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    Van Der Waals Force Or Gecko Feet Grasping Into Parallel Worlds
    By Sascha Vongehr | March 26th 2012 04:47 AM | 15 comments | Print | E-mail | Track Comments
    About Sascha

    Dr. Sascha Vongehr [风洒沙] studied phil/math/chem/phys in Germany, obtained a BSc in theoretical physics (electro-mag) & MSc (stringtheory)...

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    That relativity theory or quantum mechanics are only important at huge velocities or incredibly small distances and so on is a common misconception. In fact, the yellow color of gold and the stickiness of fridge magnets are relativistic effects. One thing that only works because of quantum mechanics is that a gecko can walk along the ceiling, which is quite astonishing to watch for the first time. I remember washing myself in Thailand, finding beautiful white geckos above me. Not knowing how secure they are up there on the moist ceiling nor whether they were potentially dangerous, this was a quite strange situation, making me jump every time they moved. But they never fell, even although they sometimes just dangled there with merely two feet attached.



    Close-up of the underside of a gecko's foot as it walks on vertical glass.


    Their feet stick to the ceiling because of Van der Waals forces [1], and these are often misunderstood. I was inspired to write this article after watching a MIT lecture on biochemistry where an otherwise very competent lecturer “explained” the Van der Waals-London force* somewhat like in the following description:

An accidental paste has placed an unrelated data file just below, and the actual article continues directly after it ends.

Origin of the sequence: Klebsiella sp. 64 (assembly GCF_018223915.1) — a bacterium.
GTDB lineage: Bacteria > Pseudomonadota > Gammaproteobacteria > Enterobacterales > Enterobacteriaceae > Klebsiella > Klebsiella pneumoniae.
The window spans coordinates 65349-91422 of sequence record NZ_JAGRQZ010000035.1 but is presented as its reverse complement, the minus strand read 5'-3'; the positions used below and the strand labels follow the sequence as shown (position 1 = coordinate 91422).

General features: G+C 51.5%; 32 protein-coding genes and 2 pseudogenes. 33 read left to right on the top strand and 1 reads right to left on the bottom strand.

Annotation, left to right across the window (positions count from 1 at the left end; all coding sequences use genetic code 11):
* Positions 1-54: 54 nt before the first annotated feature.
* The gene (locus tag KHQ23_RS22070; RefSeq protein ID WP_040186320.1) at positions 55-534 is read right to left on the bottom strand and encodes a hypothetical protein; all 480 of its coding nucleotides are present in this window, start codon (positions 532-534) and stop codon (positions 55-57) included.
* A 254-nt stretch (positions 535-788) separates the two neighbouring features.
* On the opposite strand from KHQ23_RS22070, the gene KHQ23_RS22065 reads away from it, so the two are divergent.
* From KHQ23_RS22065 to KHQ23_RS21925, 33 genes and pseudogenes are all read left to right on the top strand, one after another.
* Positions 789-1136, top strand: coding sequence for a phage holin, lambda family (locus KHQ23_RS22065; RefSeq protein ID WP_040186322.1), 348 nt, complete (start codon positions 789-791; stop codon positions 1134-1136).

* Different texts refer to different things using the term "van der Waals force". Some include forces due to permanent dipoles in macroscopic objects. I am here focusing on what I learned as the proper VdW force with the 1/R6-dependence (yes I am getting old), which is more specifically called London dispersion force.



    Say we model neutral molecules via chains of electrically neutral beads; here are two long molecules, one above the other:


    000000000000000


    000000000000000


    The mobile electrical charges of a neutral molecule, namely the negative (n) electrons, happen to randomly move about and so most of the time also a neutral molecule is charged, having some negative regions and some positive (p) ones.


    000ppp00nn000n0


    000n0000p000000


    These charge distributions will induce opposite charge distributions in the nearby molecule: The negative parts will repulse the other molecule’s electrons, turn the nearby regions of the other molecule thus positive, and consequently attract these induced positive regions:


    000ppp00nn000n0

    000nnn00pp000p0


    Thus, even two overall neutral molecules do attract each other via such induced random charge distributions.